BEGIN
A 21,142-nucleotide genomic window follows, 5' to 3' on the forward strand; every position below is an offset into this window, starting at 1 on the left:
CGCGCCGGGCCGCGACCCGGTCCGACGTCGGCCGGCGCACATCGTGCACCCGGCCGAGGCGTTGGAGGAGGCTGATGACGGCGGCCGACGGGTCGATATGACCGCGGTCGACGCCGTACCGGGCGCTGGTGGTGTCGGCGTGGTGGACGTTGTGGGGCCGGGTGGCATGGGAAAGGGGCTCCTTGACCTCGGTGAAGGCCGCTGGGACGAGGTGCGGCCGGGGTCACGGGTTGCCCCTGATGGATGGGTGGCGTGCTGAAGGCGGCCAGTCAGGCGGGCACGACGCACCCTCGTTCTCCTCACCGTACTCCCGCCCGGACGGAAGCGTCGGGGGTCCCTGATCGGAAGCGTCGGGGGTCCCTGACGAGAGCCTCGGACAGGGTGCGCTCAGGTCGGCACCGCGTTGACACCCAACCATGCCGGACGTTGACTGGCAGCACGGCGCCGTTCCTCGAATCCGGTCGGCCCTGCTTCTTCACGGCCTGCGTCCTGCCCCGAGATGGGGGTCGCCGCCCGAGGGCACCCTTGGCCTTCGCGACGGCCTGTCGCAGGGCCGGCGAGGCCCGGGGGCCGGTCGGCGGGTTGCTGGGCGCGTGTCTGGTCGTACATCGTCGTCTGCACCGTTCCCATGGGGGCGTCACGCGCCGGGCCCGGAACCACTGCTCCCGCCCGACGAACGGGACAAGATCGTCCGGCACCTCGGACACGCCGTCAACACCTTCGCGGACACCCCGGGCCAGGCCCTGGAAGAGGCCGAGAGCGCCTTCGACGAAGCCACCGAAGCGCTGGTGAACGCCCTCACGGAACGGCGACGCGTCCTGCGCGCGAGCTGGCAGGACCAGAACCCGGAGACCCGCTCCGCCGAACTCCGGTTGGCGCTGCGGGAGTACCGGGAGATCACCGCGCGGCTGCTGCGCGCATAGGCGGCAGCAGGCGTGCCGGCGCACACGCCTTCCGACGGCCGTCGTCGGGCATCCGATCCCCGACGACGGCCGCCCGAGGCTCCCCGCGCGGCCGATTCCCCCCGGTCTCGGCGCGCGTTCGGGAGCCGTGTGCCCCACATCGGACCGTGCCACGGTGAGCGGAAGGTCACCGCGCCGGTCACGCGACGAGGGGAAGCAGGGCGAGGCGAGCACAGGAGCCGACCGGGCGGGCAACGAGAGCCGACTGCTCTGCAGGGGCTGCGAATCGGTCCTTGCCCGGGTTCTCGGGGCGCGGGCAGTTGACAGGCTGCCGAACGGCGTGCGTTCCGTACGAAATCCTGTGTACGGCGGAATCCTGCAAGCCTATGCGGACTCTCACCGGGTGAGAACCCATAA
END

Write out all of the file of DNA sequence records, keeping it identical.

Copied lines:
A 21,142-nucleotide genomic window follows, 5' to 3' on the forward strand; every position below is an offset into this window, starting at 1 on the left:
CGCGCCGGGCCGCGACCCGGTCCGACGTCGGCCGGCGCACATCGTGCACCCGGCCGAGGCGTTGGAGGAGGCTGATGACGGCGGCCGACGGGTCGATATGACCGCGGTCGACGCCGTACCGGGCGCTGGTGGTGTCGGCGTGGTGGACGTTGTGGGGCCGGGTGGCATGGGAAAGGGGCTCCTTGACCTCGGTGAAGGCCGCTGGGACGAGGTGCGGCCGGGGTCACGGGTTGCCCCTGATGGATGGGTGGCGTGCTGAAGGCGGCCAGTCAGGCGGGCACGACGCACCCTCGTTCTCCTCACCGTACTCCCGCCCGGACGGAAGCGTCGGGGGTCCCTGATCGGAAGCGTCGGGGGTCCCTGACGAGAGCCTCGGACAGGGTGCGCTCAGGTCGGCACCGCGTTGACACCCAACCATGCCGGACGTTGACTGGCAGCACGGCGCCGTTCCTCGAATCCGGTCGGCCCTGCTTCTTCACGGCCTGCGTCCTGCCCCGAGATGGGGGTCGCCGCCCGAGGGCACCCTTGGCCTTCGCGACGGCCTGTCGCAGGGCCGGCGAGGCCCGGGGGCCGGTCGGCGGGTTGCTGGGCGCGTGTCTGGTCGTACATCGTCGTCTGCACCGTTCCCATGGGGGCGTCACGCGCCGGGCCCGGAACCACTGCTCCCGCCCGACGAACGGGACAAGATCGTCCGGCACCTCGGACACGCCGTCAACACCTTCGCGGACACCCCGGGCCAGGCCCTGGAAGAGGCCGAGAGCGCCTTCGACGAAGCCACCGAAGCGCTGGTGAACGCCCTCACGGAACGGCGACGCGTCCTGCGCGCGAGCTGGCAGGACCAGAACCCGGAGACCCGCTCCGCCGAACTCCGGTTGGCGCTGCGGGAGTACCGGGAGATCACCGCGCGGCTGCTGCGCGCATAGGCGGCAGCAGGCGTGCCGGCGCACACGCCTTCCGACGGCCGTCGTCGGGCATCCGATCCCCGACGACGGCCGCCCGAGGCTCCCCGCGCGGCCGATTCCCCCCGGTCTCGGCGCGCGTTCGGGAGCCGTGTGCCCCACATCGGACCGTGCCACGGTGAGCGGAAGGTCACCGCGCCGGTCACGCGACGAGGGGAAGCAGGGCGAGGCGAGCACAGGAGCCGACCGGGCGGGCAACGAGAGCCGACTGCTCTGCAGGGGCTGCGAATCGGTCCTTGCCCGGGTTCTCGGGGCGCGGGCAGTTGACAGGCTGCCGAACGGCGTGCGTTCCGTACGAAATCCTGTGTACGGCGGAATCCTGCAAGCCTATGCGGACTCTCACCGGGTGAGAACCCATAA